Figure 1. A combined phase-contrast and fluorescence (Hoechst) image of a honey bee spermatozoon showing the acrosome (a), nucleus (b) and flagellum (c). Scale-bar = 10 µm.

3. Sperm Life Cycle in the Honey Bee

3.1. Spermatogenesis and Sperm Storage in the Male

Spermatozoa are produced in the drone testes from the larval to the pupal stages of development [34][35]. Between days 3 and 8 after emergence, the spermatozoa are transported from the testes to the seminal vesicles [34][36][37], where they are stored until ejaculation [37]. Immediately after emergence from their cells, drones are unable to copulate for about 9–12 days. However, there may be great variation in the time drones take to reach sexual maturity, which can depend on their genetics and the quality of the colony in which they are reared [10][16].

3.2. Mating, Sperm Storage in the Spermatheca and Egg Fertilization

Mating is the most significant function of an adult drone, although most of them fail in this task. Drones mate with the queen during the mating flight at the age of 15–23 days, 21 days on average [38]. In the afternoon of days with good weather [39][40], drones fly from the colonies to the male congregation areas, with a diameter of around 30–200 m, where thousands of drones from hundreds of colonies may await the arrival of a few virgin queens [41]. When a queen approaches a male congregation area, the drones chase her trying to copulate, forming a comet-like swarm in her wake. Normally, the queen mates consecutively with several drones in rapid sequence during the mating (nuptial) flight [10]. Earliest studies suggested that the queens copulate with 12–14 drones on average, usually in one or two mating flights [42][43][44][45], but a recent study suggested that the degree of polyandry might be much higher, so that queens can mate up to 34–77 males [46]. During mating, 6–12 million spermatozoa are transferred from the seminal vesicles of the drone into the genital orifice of the queen through the drone’s irreversibly everted endophallus [10]. After ejaculation, the endophallus is broken off inside the queen, acting as a temporary vaginal plug that may prevent sperm leakage, and the drone dies shortly afterwards. Approximately 10% of each male’s ejaculate is transferred to the queen’s oviducts [47] where the semen of the different drones is mixed [48].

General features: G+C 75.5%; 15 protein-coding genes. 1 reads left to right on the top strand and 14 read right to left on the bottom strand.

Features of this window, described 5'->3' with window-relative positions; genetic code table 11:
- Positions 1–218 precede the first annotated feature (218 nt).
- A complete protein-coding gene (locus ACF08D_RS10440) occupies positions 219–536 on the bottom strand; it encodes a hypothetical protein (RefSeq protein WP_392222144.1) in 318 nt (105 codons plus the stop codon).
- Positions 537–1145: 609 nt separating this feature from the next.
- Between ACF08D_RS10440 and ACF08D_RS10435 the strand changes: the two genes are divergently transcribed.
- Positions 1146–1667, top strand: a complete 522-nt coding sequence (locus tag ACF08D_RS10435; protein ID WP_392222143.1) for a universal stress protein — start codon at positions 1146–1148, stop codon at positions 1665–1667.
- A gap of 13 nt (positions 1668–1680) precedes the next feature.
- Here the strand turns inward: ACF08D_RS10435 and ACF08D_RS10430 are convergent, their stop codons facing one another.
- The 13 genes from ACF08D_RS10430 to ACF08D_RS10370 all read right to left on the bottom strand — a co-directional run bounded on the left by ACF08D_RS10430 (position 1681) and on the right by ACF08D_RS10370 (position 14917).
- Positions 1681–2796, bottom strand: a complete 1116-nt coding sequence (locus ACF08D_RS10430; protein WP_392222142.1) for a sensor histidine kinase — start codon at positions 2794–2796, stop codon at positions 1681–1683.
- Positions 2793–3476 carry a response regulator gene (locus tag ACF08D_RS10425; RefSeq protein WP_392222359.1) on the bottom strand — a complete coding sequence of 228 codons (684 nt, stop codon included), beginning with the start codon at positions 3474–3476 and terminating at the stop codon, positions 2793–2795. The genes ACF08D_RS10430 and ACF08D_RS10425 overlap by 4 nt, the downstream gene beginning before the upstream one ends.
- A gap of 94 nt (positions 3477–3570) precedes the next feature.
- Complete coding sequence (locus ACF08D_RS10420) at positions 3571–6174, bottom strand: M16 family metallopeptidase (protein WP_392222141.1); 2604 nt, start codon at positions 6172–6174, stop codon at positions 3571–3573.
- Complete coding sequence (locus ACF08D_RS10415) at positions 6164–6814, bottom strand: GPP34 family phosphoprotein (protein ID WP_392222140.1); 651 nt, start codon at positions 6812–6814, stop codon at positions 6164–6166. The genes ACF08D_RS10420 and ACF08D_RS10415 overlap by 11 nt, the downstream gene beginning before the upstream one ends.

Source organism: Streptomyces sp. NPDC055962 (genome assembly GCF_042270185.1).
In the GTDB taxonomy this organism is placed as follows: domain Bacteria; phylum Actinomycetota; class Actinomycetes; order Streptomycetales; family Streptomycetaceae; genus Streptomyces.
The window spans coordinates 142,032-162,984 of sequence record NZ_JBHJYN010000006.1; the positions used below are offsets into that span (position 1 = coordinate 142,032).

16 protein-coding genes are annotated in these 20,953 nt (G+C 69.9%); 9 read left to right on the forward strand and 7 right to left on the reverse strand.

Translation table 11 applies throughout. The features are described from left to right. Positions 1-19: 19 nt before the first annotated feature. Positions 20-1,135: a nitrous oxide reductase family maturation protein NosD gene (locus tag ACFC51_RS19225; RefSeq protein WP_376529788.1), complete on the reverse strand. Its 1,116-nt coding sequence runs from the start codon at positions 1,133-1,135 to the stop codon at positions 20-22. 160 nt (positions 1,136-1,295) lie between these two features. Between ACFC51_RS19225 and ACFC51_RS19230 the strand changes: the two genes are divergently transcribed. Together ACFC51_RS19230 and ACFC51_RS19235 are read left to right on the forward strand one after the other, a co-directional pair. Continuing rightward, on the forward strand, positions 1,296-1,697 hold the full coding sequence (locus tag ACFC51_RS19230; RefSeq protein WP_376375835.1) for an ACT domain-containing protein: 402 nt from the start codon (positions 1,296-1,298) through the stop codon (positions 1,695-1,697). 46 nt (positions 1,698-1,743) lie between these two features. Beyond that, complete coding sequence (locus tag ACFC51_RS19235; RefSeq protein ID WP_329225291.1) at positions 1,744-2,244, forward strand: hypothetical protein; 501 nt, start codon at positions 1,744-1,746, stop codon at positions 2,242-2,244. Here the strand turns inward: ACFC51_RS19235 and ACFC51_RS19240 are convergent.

After the nuptial flight, the queen returns to the hive, where the process of sperm transport from the oviducts to the spermatheca can take up to 40 h. Finally, only 3–5% of the received spermatozoa, 2 to 7 million, are usually stored [43][49][50], with an average of around 4–5 million sperm [51][52]. The queens do not mate again after the onset of oviposition [42], so that this sperm quantity must be enough to fertilize million eggs over their entire life span [53]. In the latter study it was also demonstrated that only two spermatozoa are required on average for egg fertilization.

This entry is adapted from the peer-reviewed paper 10.3390/biology9070174